I love when I stumble across images or stories which can be connected to something else. When I first saw Moncler Gamme Rouge fall/winter 2009 collection, the name of Anastasija Nikolaevna Romanova, the mysterious and tragic story of her family, the end of the Romanov dynasty and Tori Amos’ Yes, Anastasia (from the album Under the Pink) all came to my mind.
You must admit the collection, designed by Giambattista Valli, are so peculiar and precious, so inspired to Russian culture and history (not only the names given to each style, but also the decorations, materials, colours), that it is impossible not to think of the sources he drew inspiration from. Though disappointed by his spring/summer 2010 collection (Prada-ish fringes and animalier prints??? He could have done more than this), I still believe Valli is one of the most interesting Italian designers of his generation, and the Gamme Rouge collections he has designed so far  widely demonstrate this.
One of the features of Gamme Rouge collections are the striking colours and materials used. I mean: all the collections are made of duvet jackets and coats, but the ways in which Valli turns these in works of art are simply stunning. I would never ever wear fur, but you must admit the touch of fur in the Ielena jacket is like the icing on the cake. The butter beige silk, the rhinestone decoration on the front and the cone shape of the jacket do the rest.
Should I ever go to a Snowflake Ball, I would surely wear this Lena vest. The silvery taupe colour of the satin is lovely and so is the tiered stole around the shoulders.
Is there anything more luxurious than a fur-lined silk sleeping bag? I don’t like going camping, but I would sleep anywhere, should I have something like Czarina in my luggage.
Most of the items in this collections have features in common, especially the egg shape and the wide collar. It’s funny to see how the model’s mouth is sometimes hidden under the collar of the coat she’s wearing. It’s the case of Anouska, a beautiful coat with ruffled sleeves and black bows accenting the waist-line. The collar of Nadja, a black fur jacket, is even wider.
Tasha and Sasha are dramatic styles, both made of black satin: the first is a long jacket with a gorgeous rhinestone decoration on the puller of the zip fastener, and the second is a sleeveless vest with an astrakhan fur insert on the front. These jackets are accessorized by gorgeous black opera gloves in crocodile-effect leather.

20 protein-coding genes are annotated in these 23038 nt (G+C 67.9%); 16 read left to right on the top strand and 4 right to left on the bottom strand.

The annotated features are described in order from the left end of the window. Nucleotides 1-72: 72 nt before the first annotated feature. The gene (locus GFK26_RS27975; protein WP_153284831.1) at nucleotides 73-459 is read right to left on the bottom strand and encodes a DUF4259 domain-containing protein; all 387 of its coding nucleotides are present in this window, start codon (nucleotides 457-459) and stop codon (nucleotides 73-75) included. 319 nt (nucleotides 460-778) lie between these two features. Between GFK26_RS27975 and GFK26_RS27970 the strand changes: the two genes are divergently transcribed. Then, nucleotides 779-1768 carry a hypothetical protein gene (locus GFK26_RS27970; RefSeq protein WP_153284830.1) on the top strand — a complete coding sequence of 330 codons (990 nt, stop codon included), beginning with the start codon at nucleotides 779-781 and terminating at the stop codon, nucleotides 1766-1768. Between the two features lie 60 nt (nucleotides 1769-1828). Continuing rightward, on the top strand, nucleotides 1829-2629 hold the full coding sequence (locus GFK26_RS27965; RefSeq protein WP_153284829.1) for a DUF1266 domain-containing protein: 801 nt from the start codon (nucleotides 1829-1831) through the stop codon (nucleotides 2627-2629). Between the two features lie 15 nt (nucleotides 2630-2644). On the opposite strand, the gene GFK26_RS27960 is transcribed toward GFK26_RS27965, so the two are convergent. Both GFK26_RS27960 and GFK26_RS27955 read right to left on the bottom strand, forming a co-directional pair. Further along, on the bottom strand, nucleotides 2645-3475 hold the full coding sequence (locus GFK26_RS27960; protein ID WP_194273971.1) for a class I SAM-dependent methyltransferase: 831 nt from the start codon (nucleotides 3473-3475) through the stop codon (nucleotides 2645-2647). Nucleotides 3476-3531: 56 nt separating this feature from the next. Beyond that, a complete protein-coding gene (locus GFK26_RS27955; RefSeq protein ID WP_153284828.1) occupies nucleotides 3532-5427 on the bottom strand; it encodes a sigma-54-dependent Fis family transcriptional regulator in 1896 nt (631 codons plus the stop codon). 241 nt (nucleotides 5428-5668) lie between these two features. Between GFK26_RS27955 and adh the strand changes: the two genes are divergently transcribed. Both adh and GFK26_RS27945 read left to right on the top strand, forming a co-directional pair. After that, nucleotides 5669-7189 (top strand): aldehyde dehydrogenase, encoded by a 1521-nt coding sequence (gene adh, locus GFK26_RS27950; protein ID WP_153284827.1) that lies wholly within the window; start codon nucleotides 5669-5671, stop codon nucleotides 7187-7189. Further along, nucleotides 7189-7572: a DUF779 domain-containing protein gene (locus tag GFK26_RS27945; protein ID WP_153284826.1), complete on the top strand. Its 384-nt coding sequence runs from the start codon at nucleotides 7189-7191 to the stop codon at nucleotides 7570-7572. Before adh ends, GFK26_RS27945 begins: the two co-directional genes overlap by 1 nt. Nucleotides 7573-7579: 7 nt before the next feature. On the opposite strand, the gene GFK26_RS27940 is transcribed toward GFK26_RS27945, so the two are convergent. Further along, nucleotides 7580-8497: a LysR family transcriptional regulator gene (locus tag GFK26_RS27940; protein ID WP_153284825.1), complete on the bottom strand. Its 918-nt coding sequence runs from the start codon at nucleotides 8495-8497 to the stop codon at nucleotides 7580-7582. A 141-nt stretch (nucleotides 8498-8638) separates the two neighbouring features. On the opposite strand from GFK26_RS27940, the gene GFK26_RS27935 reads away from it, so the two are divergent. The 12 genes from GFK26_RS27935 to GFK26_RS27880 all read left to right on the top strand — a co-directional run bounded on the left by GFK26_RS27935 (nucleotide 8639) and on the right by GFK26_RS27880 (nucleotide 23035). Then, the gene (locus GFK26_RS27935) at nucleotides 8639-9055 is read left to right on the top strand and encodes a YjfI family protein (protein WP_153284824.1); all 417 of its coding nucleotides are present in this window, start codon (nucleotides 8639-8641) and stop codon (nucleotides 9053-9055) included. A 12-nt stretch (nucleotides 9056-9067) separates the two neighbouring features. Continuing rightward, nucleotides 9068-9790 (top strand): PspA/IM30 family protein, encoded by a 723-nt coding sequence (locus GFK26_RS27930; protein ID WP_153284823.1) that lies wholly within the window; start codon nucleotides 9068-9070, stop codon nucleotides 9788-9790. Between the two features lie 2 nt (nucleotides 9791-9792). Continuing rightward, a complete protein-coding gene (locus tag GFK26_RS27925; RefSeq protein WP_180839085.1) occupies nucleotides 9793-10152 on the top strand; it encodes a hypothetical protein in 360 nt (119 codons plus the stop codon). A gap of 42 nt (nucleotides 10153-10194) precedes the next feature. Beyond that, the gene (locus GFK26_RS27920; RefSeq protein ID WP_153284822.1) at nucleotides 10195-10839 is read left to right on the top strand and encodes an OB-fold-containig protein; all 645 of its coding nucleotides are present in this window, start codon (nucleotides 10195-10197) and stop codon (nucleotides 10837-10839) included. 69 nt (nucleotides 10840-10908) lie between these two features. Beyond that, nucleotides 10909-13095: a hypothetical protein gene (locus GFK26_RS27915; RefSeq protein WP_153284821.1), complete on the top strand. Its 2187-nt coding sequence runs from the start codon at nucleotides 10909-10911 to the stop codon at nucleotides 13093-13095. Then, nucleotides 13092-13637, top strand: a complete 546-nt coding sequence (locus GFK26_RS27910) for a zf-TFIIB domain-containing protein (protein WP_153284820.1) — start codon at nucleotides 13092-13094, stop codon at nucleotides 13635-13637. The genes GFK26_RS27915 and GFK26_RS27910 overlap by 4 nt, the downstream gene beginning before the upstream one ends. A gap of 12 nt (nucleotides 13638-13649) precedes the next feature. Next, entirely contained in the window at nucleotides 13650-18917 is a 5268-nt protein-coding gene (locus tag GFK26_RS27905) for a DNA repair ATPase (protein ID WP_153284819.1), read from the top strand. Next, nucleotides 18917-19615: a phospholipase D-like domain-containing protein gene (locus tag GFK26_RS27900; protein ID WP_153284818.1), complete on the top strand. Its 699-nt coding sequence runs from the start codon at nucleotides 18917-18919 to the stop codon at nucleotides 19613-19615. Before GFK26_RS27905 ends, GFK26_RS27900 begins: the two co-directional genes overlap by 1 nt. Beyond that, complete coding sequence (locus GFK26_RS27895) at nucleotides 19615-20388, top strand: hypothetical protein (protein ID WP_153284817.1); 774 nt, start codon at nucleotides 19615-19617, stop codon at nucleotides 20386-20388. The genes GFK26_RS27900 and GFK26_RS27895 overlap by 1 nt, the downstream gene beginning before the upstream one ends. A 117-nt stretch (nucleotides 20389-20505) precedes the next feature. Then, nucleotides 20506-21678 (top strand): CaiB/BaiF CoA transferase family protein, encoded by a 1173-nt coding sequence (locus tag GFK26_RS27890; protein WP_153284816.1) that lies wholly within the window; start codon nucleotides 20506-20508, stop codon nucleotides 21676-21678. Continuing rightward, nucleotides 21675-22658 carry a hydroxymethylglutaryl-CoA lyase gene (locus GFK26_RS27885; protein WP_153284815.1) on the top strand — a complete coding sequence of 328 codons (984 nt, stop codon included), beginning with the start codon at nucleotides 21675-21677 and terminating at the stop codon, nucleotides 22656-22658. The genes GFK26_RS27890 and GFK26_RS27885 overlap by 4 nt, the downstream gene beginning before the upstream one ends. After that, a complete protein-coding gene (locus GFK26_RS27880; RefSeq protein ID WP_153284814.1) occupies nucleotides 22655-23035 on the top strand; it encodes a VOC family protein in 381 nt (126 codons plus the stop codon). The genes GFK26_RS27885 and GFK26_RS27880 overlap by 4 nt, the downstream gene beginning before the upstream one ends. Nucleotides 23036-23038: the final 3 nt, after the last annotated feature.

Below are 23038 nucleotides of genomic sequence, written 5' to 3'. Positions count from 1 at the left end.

Tereza is based on the same shape of Anouska – here the bows accent the ruffled cuffs – and Svetlana first presents a theme that will be found in other coats – the egg shape, the shawl collar, the gathering at the central waist-line. Doesn’t Svetlana looks extremely cozy and warm?
Tanya is one of the most classic pieces of the whole collection, because it reminds of traditional trench coats – see the collar and the belt – but padded. Tatyana, on the other hand, has the same collar as Lena, but the shape is different, balloon-like.
Polina and Helena perfectly conform with the rest of the collection, but with a twist: the silk of the first jacket is printed with a chinchilla-like effect , while the coated silk of the second has a singular brocade-scale effect. They are both lovely, but I prefer pieces made of simple silk.
Natalia is the mauve and long version of Sasha, while Oksana is the mauve version of Tatyana, with a simple collar.
Raissa is a very peculiar piece: the silk is printed to achieve a fur-like effect, but real fur is applied at the cuffs; the shape is kept simple, to emphasize the fur and the printed silk. Sophia‘s collar is amazing, so similar to an embroidered pleated ribbon; I also love the pleats at the waist.
Olga takes the main features of Raissa but in a different order: here most of the jacket is made of fur, and only a small section of fur-like silk is visible. I don’t know why but there’s something in the juxtaposition of materials that doesn’t convince me much.
The shape of Kristina is reminiscent of the infamous Yves Saint Laurent Cocoon wedding dress, and the scale-like gold satin, with those black appliques as decorations, bring the Fabergé Imperial eggs to my mind.
Just a thought about the model’s hairstyle and make-up: I like the fact that she always poses in front of the same white wall, because this gives consistency to the lookbook, but I don’t like her crinkled and puffy hairstyle. I hate when she wears concealer on her lips, but I love the contrast between her fair skin and the red hot lipstick she has in some pictures.
The Russian Sasha Pivovarova is the protagonist of the collection’s campaign, shot by Steven Meisel. She poses in front of a grey wall, a neutral colour which strangely emphasizes the model and the jacket she’s wearing. In the first shot she wears Tamara, a champagne-coloured satin jacket with a double-headed eagle (symbol of the Romanovs) embroidery on the front.
In the second shot she wears Dasha, which has the same shape as Lena, but is made of chinchilla-effect printed silk.
In the third shot of the campaign, Sasha is wearing the Anouska coat, with the crocodile-effect long gloves and a gorgeous rhinestone bracelet. Sasha is very serene and beautiful in these pictures: her natural beauty is emphasized by a little make-up and a rhinestone tiara, put on her blonde hair, which looks even lighter, thanks to a bit of powdering.
My style is very casual, so you will never find pieces like these in my closet. This doesn’t mean I like most of the collection and I wouldn’t mind wearing Dasha or Tatyana, if I had the chance to. Which one is your favourite coat?
 The fall/winter 2008 collection was inspired to Versailles.